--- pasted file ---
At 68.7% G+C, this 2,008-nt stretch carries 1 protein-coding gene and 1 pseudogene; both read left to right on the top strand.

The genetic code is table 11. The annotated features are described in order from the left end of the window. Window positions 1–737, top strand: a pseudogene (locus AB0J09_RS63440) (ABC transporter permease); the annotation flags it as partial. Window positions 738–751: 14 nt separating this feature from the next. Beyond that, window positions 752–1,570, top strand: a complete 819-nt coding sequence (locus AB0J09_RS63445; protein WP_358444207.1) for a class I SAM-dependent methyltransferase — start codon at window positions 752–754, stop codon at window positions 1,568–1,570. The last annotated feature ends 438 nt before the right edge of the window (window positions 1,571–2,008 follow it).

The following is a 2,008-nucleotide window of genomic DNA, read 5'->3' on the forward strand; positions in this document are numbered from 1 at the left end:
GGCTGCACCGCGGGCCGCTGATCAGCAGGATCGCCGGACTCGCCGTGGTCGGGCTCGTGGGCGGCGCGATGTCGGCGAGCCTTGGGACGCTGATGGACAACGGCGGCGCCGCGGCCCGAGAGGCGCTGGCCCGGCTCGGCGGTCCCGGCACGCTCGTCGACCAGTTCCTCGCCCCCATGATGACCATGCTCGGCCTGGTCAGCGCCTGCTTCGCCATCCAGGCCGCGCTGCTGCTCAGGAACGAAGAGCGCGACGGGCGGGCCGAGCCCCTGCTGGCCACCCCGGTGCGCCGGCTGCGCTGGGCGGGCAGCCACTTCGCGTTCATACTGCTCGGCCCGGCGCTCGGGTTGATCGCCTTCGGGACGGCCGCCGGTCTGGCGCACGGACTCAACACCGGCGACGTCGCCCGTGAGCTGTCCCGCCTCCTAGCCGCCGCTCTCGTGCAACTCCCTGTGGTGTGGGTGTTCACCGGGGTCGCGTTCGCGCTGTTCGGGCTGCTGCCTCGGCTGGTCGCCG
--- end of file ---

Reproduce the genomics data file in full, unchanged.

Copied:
At 68.7% G+C, this 2,008-nt stretch carries 1 protein-coding gene and 1 pseudogene; both read left to right on the top strand.

The genetic code is table 11. The annotated features are described in order from the left end of the window. Window positions 1–737, top strand: a pseudogene (locus AB0J09_RS63440) (ABC transporter permease); the annotation flags it as partial. Window positions 738–751: 14 nt separating this feature from the next. Beyond that, window positions 752–1,570, top strand: a complete 819-nt coding sequence (locus AB0J09_RS63445; protein WP_358444207.1) for a class I SAM-dependent methyltransferase — start codon at window positions 752–754, stop codon at window positions 1,568–1,570. The last annotated feature ends 438 nt before the right edge of the window (window positions 1,571–2,008 follow it).

The following is a 2,008-nucleotide window of genomic DNA, read 5'->3' on the forward strand; positions in this document are numbered from 1 at the left end:
GGCTGCACCGCGGGCCGCTGATCAGCAGGATCGCCGGACTCGCCGTGGTCGGGCTCGTGGGCGGCGCGATGTCGGCGAGCCTTGGGACGCTGATGGACAACGGCGGCGCCGCGGCCCGAGAGGCGCTGGCCCGGCTCGGCGGTCCCGGCACGCTCGTCGACCAGTTCCTCGCCCCCATGATGACCATGCTCGGCCTGGTCAGCGCCTGCTTCGCCATCCAGGCCGCGCTGCTGCTCAGGAACGAAGAGCGCGACGGGCGGGCCGAGCCCCTGCTGGCCACCCCGGTGCGCCGGCTGCGCTGGGCGGGCAGCCACTTCGCGTTCATACTGCTCGGCCCGGCGCTCGGGTTGATCGCCTTCGGGACGGCCGCCGGTCTGGCGCACGGACTCAACACCGGCGACGTCGCCCGTGAGCTGTCCCGCCTCCTAGCCGCCGCTCTCGTGCAACTCCCTGTGGTGTGGGTGTTCACCGGGGTCGCGTTCGCGCTGTTCGGGCTGCTGCCTCGGCTGGTCGCCG